There are several ways to obtain an Openwrt image for a given piece of hardware. First and simplest one is to download it directly off openwrt.org. That does not always fit the bill though, because the team had to make choices about the packages that are present in each image. If space is tight (4 megs is kind of narrow) you may not be able to install anything more than was pre-bundled already. That is actually the case for the MR3020. Solution: extend the local storage. So I plugged in an 8GB USB dongle (5 euros).

Plug the USB in, wait, and… nothing. ‘dmesg’ shows the kernel recognized something USB but did not offer to mount the filesystem. Of course: the kernel modules have been trimmed down to a minimum and USB storage was not in. Quick install with opkg? No way. There is not enough space left to install a mere kernel module for USB storage so the default image falls a bit flat. Removing packages also does not work. I first tried to trim down all un-needed packages until I realized that every time I uninstalled something, space was running even lower on the root filesystem. How comes?

To understand why, you need to know that the default firmware image is built on top of squashfs, a read-only compressed filesystem. On top of that, openwrt adds an overlay filesystem, an image that registers all changes from the underlying read-only partition. When you delete a file from such a setup you actually write on top of it in the overlay filesystem a mention that this file should not appear any more. There is another option using a read-write filesystem (jffs2) for the firmware but apparently it can get into trouble on many routers so I did not even try.

One solution is to build your own openwrt image and embed only the modules you need. That one is tough. You need to dedicate an x64 machine for that, download a million source files, prepare all the compilers and build tools you ever heard of, fine tune the package configuration, press make, and wait for a few hours. You end up with an image a bit smaller than the four dreaded megabytes with a build system taking about 3GB of space on the build host.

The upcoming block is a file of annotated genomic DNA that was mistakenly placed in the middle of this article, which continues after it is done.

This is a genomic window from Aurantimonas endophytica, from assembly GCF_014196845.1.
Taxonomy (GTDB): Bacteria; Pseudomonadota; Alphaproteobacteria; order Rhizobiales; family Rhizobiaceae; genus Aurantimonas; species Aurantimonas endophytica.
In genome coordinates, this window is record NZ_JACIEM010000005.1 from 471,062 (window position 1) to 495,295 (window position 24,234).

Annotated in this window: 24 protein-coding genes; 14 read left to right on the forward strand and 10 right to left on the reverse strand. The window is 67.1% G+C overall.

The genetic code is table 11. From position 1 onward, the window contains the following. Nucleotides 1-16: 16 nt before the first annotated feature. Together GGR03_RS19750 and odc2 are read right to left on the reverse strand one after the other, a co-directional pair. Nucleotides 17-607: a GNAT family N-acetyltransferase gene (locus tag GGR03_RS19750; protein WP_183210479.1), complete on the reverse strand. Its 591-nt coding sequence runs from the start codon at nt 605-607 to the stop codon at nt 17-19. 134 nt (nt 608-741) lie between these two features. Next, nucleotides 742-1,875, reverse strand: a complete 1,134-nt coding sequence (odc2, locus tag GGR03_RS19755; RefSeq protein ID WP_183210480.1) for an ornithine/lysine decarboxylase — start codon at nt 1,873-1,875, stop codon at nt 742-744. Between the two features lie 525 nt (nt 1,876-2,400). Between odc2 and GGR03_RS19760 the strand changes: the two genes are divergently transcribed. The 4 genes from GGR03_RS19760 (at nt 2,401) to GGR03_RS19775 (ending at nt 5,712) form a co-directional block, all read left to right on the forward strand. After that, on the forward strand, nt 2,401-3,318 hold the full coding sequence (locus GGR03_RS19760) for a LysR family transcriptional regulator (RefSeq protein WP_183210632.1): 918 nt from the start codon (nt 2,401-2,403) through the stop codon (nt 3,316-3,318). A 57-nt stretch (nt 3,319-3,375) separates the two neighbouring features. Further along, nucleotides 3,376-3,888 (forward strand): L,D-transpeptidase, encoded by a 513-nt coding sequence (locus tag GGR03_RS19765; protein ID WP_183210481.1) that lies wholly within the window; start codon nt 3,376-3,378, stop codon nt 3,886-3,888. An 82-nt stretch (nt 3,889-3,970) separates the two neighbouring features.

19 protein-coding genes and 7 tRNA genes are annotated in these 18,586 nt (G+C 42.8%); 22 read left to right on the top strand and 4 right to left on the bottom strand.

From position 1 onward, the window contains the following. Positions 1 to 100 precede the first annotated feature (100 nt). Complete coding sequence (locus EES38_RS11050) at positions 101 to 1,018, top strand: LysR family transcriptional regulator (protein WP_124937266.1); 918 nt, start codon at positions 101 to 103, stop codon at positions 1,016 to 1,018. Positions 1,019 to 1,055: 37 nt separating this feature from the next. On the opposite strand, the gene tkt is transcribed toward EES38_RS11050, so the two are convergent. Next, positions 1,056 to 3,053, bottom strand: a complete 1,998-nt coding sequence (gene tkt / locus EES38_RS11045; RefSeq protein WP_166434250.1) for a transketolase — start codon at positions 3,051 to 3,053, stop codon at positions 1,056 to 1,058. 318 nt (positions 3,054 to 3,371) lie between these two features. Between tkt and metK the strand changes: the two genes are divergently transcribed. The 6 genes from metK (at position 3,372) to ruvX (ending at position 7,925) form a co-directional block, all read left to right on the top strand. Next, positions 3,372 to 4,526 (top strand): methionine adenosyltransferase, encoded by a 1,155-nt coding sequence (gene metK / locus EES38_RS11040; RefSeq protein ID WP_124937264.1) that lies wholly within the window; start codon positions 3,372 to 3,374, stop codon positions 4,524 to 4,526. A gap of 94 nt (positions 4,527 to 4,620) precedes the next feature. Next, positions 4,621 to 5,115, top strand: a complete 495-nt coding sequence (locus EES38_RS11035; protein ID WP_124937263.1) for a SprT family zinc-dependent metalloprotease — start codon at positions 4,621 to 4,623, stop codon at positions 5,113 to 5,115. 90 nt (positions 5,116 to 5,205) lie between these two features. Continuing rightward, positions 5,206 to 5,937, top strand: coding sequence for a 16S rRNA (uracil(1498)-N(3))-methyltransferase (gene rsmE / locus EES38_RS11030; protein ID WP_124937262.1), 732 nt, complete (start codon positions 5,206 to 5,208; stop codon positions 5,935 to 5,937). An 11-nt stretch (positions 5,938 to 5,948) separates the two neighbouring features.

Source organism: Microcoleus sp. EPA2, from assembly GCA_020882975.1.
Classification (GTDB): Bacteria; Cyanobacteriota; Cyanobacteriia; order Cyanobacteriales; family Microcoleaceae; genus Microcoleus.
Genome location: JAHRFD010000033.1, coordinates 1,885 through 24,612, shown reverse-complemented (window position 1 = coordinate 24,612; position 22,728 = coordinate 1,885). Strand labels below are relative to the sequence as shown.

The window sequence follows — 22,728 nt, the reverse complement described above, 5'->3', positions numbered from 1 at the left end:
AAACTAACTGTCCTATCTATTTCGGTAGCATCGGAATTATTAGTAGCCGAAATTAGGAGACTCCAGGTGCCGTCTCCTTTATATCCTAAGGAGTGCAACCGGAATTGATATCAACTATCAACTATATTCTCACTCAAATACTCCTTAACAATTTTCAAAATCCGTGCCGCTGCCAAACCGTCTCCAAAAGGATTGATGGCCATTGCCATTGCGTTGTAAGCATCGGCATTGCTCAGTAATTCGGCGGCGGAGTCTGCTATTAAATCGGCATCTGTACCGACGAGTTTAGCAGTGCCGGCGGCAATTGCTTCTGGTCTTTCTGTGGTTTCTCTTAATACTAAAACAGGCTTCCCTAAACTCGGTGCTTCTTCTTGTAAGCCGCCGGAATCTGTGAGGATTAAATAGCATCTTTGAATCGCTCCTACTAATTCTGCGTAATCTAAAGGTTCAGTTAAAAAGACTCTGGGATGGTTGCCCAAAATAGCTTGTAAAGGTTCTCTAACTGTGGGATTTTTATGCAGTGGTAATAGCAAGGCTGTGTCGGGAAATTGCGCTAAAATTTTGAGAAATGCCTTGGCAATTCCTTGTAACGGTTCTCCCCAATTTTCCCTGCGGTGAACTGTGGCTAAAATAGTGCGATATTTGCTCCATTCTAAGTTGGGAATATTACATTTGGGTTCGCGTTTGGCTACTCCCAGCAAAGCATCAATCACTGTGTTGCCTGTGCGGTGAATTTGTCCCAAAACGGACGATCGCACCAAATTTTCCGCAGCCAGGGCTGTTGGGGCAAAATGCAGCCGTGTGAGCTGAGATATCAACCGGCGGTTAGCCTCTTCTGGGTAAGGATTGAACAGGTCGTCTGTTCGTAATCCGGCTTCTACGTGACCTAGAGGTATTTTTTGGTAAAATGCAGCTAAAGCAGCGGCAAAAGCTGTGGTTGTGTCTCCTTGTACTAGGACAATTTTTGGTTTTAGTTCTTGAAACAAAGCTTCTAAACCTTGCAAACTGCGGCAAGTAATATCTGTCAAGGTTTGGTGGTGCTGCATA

To be fair, the openwrt build system is a wonderful thing. It starts by creating its own toolchain for cross-compilation for your target hardware, then builds up a whole Unix from scratch and ends up packaging everything into this tiny image. Very impressive. I have seen very few professional build systems that are as clean as this one. Congratulations to the Openwrt for working out such a beautiful system!

If you are not into compiling your own stuff, you have another option:
Image Generator
https://wiki.openwrt.org/doc/howto/obtain.firmware.generate

This method uses pre-built components which you assemble into a minimal firmware image. That goes a lot faster (a matter of seconds) and does not eat up gigabytes of disk space. Select the few minimal modules you need to at least boot up the router on the network, and be able to mount USB storage. That is what I ended up doing.

I flashed an image that contained just enough software to run a kernel with network support (duh), USB storage support, package management, and some basic utilities. Plugging the USB storage worked immediately. Yay!